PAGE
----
Shutdown: Why Congress gets paid and federal staff don't


With the government shut down, most federal employees will have paychecks delayed or be sent home — 800,000 workers are furloughed. But the lawmakers responsible for the shutdown still get their money because, well, that’s the law.

That’s because salaries for most federal workers, everyone from staff at national zoos to bureaucrats in Washington, are funded through annual appropriations — the money Congress failed to allocate by its Oct. 1 deadline. (Via Travel ChannelNBC)

But salaries for Senators and Representatives, and for the president, are actually written into permanent law. Members of the House and Senate will keep taking home their annual $174,000 paycheck. (Via The White House)

House Speaker John Boehner’s $223,500 salary will remain intact.

And the president’s $400,000 in earnings will also go untouched. (Via The White House / Pete Souza)

Now, the 27th Amendment says Congress can’t alter those numbers until the beginning of a new term — that’s to keep lawmakers from giving themselves a raise just before leaving office.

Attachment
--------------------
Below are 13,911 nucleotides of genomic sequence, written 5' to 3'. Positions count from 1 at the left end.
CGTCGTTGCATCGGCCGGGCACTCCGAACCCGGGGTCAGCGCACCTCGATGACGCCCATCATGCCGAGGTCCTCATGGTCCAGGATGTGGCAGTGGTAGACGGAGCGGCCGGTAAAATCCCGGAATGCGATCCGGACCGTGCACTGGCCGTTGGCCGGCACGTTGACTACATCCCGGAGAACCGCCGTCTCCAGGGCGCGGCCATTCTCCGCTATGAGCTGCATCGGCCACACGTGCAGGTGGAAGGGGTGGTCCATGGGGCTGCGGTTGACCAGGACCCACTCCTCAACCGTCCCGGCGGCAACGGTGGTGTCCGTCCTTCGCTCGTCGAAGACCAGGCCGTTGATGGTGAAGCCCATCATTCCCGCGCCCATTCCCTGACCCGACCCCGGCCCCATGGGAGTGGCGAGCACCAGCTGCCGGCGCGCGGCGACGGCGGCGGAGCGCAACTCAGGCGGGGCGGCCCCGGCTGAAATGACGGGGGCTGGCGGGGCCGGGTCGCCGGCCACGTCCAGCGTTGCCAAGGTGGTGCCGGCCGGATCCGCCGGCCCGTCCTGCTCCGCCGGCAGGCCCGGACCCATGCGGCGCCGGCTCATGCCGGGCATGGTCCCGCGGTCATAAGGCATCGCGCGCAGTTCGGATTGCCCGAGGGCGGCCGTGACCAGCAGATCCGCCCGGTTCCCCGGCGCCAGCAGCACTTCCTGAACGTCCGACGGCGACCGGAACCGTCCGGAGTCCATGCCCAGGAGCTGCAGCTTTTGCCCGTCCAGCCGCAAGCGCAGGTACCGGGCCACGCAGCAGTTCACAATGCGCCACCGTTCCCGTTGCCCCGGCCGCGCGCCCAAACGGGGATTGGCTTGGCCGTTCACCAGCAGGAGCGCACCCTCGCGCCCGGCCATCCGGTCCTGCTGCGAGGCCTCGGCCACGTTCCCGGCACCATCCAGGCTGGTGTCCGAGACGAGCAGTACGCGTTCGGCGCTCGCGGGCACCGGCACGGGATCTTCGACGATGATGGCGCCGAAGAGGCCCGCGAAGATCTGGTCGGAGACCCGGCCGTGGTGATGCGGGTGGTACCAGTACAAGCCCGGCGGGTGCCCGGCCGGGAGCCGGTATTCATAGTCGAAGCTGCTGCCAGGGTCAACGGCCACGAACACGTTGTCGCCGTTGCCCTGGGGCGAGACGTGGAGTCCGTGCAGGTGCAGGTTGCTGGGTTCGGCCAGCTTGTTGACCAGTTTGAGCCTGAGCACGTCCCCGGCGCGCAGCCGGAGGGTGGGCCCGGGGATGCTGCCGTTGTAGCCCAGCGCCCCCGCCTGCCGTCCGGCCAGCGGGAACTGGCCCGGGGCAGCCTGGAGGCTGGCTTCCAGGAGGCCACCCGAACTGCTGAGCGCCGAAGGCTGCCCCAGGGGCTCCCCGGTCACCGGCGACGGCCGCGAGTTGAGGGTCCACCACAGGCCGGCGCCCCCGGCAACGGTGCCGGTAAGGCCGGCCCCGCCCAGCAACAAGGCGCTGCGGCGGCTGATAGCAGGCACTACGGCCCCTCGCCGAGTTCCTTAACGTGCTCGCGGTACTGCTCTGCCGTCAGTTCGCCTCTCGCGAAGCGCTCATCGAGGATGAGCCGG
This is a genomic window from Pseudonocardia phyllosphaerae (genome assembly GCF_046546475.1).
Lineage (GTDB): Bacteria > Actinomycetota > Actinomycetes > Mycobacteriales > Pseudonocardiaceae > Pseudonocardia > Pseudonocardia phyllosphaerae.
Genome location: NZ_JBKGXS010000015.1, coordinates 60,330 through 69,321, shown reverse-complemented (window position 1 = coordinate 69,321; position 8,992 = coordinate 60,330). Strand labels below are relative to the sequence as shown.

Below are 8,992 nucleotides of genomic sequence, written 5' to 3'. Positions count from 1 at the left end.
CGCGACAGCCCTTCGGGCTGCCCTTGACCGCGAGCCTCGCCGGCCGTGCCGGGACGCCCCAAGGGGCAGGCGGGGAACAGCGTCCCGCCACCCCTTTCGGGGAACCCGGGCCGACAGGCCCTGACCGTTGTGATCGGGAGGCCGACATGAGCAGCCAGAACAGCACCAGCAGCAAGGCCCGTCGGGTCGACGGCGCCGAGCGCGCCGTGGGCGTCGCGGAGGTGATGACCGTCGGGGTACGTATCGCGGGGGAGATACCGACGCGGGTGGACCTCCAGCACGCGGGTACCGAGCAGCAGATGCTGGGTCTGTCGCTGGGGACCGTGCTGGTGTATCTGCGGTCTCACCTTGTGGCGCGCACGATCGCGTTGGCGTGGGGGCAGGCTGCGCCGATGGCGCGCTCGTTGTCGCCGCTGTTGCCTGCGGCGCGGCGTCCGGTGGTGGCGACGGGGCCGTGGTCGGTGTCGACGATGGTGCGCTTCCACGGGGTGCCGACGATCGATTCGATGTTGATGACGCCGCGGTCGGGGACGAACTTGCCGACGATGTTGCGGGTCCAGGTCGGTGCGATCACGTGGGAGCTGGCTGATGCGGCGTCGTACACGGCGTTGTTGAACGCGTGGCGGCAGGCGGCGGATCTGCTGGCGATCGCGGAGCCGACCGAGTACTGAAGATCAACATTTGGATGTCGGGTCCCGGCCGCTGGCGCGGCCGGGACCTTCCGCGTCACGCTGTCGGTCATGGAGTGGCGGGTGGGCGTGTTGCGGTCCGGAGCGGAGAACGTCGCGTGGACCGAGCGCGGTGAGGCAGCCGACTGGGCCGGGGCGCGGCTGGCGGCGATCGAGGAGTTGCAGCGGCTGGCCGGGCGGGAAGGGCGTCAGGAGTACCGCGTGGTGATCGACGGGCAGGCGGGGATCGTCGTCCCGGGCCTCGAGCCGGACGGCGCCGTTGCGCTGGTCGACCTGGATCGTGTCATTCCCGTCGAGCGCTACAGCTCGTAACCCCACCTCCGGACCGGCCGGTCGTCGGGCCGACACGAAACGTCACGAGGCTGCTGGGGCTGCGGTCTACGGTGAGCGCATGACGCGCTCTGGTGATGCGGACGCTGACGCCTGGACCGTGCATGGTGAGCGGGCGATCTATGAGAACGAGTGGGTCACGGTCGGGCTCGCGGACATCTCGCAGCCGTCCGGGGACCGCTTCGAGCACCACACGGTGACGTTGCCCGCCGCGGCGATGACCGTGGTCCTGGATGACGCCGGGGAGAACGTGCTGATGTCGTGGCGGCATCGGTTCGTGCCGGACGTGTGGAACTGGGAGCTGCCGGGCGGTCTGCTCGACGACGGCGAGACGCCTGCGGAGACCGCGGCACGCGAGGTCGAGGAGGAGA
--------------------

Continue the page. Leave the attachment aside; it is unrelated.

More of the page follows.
But a few lawmakers are still finding ways to empathize with furloughed workers. Sen. Sherrod Brown of Ohio is donating his salary during the shutdown to Honor Flight. (Via YouTube / Sherrod Brown)

While Texas Sen. John Cornyn’s office said he won’t accept his paycheck during the shutdown. (Via YouTube /John Cornyn)

Actually, the list is quite long. The Washington Post counted at least 25 other members of Congress who have given up their salary in one way or another. 


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